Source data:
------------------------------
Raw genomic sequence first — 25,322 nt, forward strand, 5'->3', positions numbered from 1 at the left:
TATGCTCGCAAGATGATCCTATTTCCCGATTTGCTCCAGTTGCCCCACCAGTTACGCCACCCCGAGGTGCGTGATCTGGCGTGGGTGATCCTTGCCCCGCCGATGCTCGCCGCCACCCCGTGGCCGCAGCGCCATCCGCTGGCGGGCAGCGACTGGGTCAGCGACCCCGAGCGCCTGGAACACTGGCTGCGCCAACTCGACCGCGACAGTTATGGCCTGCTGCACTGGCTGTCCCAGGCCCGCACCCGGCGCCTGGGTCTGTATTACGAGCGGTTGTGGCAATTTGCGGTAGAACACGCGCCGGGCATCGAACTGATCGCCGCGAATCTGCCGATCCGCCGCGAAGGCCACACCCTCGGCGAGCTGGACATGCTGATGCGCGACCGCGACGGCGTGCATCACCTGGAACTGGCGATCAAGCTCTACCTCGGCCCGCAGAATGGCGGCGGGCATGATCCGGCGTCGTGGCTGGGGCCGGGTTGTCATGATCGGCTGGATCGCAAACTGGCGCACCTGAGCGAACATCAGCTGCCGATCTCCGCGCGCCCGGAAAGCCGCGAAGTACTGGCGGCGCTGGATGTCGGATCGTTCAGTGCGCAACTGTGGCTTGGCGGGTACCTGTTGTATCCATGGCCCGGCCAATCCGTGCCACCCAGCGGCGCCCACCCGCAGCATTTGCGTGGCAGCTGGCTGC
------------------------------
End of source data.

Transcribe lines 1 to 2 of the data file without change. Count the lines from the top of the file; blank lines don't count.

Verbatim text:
Raw genomic sequence first — 25,322 nt, forward strand, 5'->3', positions numbered from 1 at the left:
TATGCTCGCAAGATGATCCTATTTCCCGATTTGCTCCAGTTGCCCCACCAGTTACGCCACCCCGAGGTGCGTGATCTGGCGTGGGTGATCCTTGCCCCGCCGATGCTCGCCGCCACCCCGTGGCCGCAGCGCCATCCGCTGGCGGGCAGCGACTGGGTCAGCGACCCCGAGCGCCTGGAACACTGGCTGCGCCAACTCGACCGCGACAGTTATGGCCTGCTGCACTGGCTGTCCCAGGCCCGCACCCGGCGCCTGGGTCTGTATTACGAGCGGTTGTGGCAATTTGCGGTAGAACACGCGCCGGGCATCGAACTGATCGCCGCGAATCTGCCGATCCGCCGCGAAGGCCACACCCTCGGCGAGCTGGACATGCTGATGCGCGACCGCGACGGCGTGCATCACCTGGAACTGGCGATCAAGCTCTACCTCGGCCCGCAGAATGGCGGCGGGCATGATCCGGCGTCGTGGCTGGGGCCGGGTTGTCATGATCGGCTGGATCGCAAACTGGCGCACCTGAGCGAACATCAGCTGCCGATCTCCGCGCGCCCGGAAAGCCGCGAAGTACTGGCGGCGCTGGATGTCGGATCGTTCAGTGCGCAACTGTGGCTTGGCGGGTACCTGTTGTATCCATGGCCCGGCCAATCCGTGCCACCCAGCGGCGCCCACCCGCAGCATTTGCGTGGCAGCTGGCTGC